Feeding Time

Time to post an underwater image!

To be honest, I am not sure how exactly I feel about shark feeds.

In general, shark feeding can change shark behaviour—making them reliant on being fed at a certain time and certain place, and perhaps on food stuff they wouldn’t normally consume.

In the Marovo Lagoon region of the Solomon Islands the shark stocks were almost wiped out by overfishing, namely by fishing boats from Greater China who paid local communities for the rights to fish out the shark stocks.

Uepi Island Resort has worked with a variety of conservation groups and the local communities to build awareness of the value of sharks to marine diversity, and the value in terms of tourism dollars.

As part of this, Uepi conducts feeds under the pier whereby photographer guests can get in and shoot as I did, whilst eliminating waste food product. The feeds are conducted irregularly, at different times of the day.

There has been a noted rebuilding of shark life around Marovo Lagoon.

So a shark feed for the sake of an adrenalin rush alone I am against. But when it is being done as part of a concerted effort for conservation purposes I can support.

I did enjoy the adrenaline rush, but I also have to say that I was honoured to have the chance to document the experience.

Photographically this was a tough gig—the water was already a little cloudy on the day. Throw in the food stuff and a bunch of sharks to stir things up, and it made for quite a challenge.

I was under the pier snorkelling, with the pier itself affording some protection from curious sharks (they were never aggressive).

Meanwhile Belinda was on the pier above me with another camera. As they were both time synced, it was interesting to see the sequence of shots—in some cases Belinda and I made shots of the same ‘action’ from above and below.

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Welcome to Uepi

Welcome to Uepi by DesParoz
Welcome to Uepi, a photo by DesParoz on Flickr.

Getting to Uepi Island Resort is an adventure in itself – it is one of the most hidden away places you can imagine. First you must fly to Honiara, the capital of the Solomon Islands. Then a domestic flight to Seghe. Then a short walk through bush to the water’s edge where you board a "motorised canoe" for the 40 minute ride to the very edge of Marovo Lagoon where Uepi is situated.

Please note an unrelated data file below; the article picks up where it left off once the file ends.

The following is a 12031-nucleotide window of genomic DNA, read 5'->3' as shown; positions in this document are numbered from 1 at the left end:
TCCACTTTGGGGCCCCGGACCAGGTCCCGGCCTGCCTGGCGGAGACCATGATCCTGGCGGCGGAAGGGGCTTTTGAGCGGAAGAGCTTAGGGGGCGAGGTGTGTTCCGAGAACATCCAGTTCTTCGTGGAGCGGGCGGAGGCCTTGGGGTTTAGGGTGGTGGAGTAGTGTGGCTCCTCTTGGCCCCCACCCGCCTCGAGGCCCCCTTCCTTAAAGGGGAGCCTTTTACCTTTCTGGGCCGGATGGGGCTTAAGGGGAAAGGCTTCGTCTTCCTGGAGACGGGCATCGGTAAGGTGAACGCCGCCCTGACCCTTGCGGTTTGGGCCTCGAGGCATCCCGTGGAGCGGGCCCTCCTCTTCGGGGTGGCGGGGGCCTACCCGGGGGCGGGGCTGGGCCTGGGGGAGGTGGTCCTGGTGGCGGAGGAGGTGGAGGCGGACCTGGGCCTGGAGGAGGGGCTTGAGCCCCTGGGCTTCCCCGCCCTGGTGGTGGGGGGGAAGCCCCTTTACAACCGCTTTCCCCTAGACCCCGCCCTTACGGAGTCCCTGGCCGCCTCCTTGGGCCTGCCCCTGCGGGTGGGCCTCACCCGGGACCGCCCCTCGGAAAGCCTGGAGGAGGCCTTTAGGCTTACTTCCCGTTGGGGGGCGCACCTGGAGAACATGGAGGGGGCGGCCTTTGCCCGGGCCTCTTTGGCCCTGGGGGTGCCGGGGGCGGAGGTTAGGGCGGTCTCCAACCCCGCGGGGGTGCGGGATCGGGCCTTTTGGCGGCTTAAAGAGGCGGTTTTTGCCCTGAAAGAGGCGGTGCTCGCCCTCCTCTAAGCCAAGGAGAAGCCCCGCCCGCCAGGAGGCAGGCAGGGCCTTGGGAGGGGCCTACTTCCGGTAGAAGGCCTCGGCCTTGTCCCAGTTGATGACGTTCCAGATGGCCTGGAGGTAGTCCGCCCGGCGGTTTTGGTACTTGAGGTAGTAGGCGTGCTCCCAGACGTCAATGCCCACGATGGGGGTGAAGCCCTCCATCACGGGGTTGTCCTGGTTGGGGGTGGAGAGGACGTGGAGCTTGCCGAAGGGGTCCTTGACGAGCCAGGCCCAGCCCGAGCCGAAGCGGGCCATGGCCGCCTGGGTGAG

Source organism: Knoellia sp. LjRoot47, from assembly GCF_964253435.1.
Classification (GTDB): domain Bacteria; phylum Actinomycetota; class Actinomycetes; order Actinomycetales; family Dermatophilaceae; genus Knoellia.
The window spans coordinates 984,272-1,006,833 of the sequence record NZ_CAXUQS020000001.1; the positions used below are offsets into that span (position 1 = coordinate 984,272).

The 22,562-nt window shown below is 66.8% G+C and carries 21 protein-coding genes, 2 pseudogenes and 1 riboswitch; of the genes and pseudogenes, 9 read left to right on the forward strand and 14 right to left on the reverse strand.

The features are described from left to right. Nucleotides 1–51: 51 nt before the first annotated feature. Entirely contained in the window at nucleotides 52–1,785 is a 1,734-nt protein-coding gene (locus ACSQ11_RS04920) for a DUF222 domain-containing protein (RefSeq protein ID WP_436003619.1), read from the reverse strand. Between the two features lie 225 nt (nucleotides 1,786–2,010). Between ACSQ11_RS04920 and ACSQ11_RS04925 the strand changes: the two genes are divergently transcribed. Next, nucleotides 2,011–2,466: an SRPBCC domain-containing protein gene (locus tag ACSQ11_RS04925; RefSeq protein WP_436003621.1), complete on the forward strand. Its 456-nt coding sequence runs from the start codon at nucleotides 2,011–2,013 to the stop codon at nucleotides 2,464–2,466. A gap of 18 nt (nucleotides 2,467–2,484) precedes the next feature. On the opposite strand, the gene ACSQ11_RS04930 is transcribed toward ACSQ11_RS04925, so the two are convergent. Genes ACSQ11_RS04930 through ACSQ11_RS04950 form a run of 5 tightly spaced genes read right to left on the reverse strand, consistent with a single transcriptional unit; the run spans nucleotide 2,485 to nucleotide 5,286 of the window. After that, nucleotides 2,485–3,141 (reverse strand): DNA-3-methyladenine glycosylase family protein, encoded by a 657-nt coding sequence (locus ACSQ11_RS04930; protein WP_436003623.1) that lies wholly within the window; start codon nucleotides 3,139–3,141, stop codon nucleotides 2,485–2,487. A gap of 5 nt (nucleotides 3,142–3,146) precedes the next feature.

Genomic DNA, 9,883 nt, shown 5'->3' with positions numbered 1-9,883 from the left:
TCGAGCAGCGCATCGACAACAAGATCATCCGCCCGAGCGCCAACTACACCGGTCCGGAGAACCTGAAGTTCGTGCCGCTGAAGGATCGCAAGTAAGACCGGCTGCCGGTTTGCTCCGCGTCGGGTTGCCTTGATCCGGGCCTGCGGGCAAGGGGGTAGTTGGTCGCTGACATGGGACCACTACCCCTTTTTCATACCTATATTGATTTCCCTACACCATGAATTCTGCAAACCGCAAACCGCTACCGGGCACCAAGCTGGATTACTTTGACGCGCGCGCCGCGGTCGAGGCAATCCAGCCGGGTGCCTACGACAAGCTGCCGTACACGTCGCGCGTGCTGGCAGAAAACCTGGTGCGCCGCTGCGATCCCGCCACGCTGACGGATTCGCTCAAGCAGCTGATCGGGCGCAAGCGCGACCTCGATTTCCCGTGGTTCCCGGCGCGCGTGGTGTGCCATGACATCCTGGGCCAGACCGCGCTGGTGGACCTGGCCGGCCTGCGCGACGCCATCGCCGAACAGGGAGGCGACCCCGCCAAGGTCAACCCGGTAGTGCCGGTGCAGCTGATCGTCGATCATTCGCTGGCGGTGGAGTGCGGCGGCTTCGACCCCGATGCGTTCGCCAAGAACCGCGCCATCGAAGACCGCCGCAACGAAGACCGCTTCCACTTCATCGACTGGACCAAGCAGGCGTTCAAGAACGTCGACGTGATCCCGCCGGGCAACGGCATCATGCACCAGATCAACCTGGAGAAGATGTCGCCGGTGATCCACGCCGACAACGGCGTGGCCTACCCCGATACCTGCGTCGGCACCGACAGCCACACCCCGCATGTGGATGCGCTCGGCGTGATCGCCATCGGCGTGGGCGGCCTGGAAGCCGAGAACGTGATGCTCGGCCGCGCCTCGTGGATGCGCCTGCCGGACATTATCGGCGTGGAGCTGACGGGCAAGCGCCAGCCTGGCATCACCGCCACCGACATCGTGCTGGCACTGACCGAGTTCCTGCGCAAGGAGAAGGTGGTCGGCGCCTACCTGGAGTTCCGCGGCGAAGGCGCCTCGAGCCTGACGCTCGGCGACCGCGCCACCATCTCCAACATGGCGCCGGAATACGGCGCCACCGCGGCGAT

Marovo Lagoon is the world’s largest natural lagoon, and Uepi is on its very edge, near where it meets a deep ocean area called "The Slot".

This is the Welcome Jetty at Uepi.

Uepi is isolated, wonderful and spectacular. I think it would be my single favourite diving destination.

Dekudekuru Split

Dekudekuru is a reef close to Uepi Island Resort in the Solomon Islands. It is an ideal place for both over and under shots and images made from underwater shooting the nearby jungle canopy. This is due to the protected shallow waters of the reef inside a reef, and the nearby jungle canopy.

Under & over shots like this have held a lot of fascination for me for some time. There’s a reason that you see comparatively few of them published – they’re difficult to setup and difficult to execute well.

To make an under & over image you must shoot through air and water simultaneously, with the different lighting that brings. You need to minimise water droplets on the “dry” part of the image. And you need to focus near and far.

To create this image I used a very wide angle lens, used a small aperture for depth of field and shot in shallow, clear water on a bright, sunny day. Even then, this image was the best of quite a bunch, and is far from perfect. But I am quite happy with it!

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Red On Blue

Red On Blue. Photo by Des Paroz
One of the beautiful flowers growing around the gardens of Uepi Island Resort, located in the remote and spectacular Marovo Lagoon in the Solomon Islands.

I loved the colours of the flowering bushes, with the saturated reds and greens, and the blue sky really enhanced the overall scene. Just a touch of HDR has been applied to give the image just a bit more pop.

This image is part of my Photos of the Day album, which can be viewed in high resolution at photos.desparoz.com.

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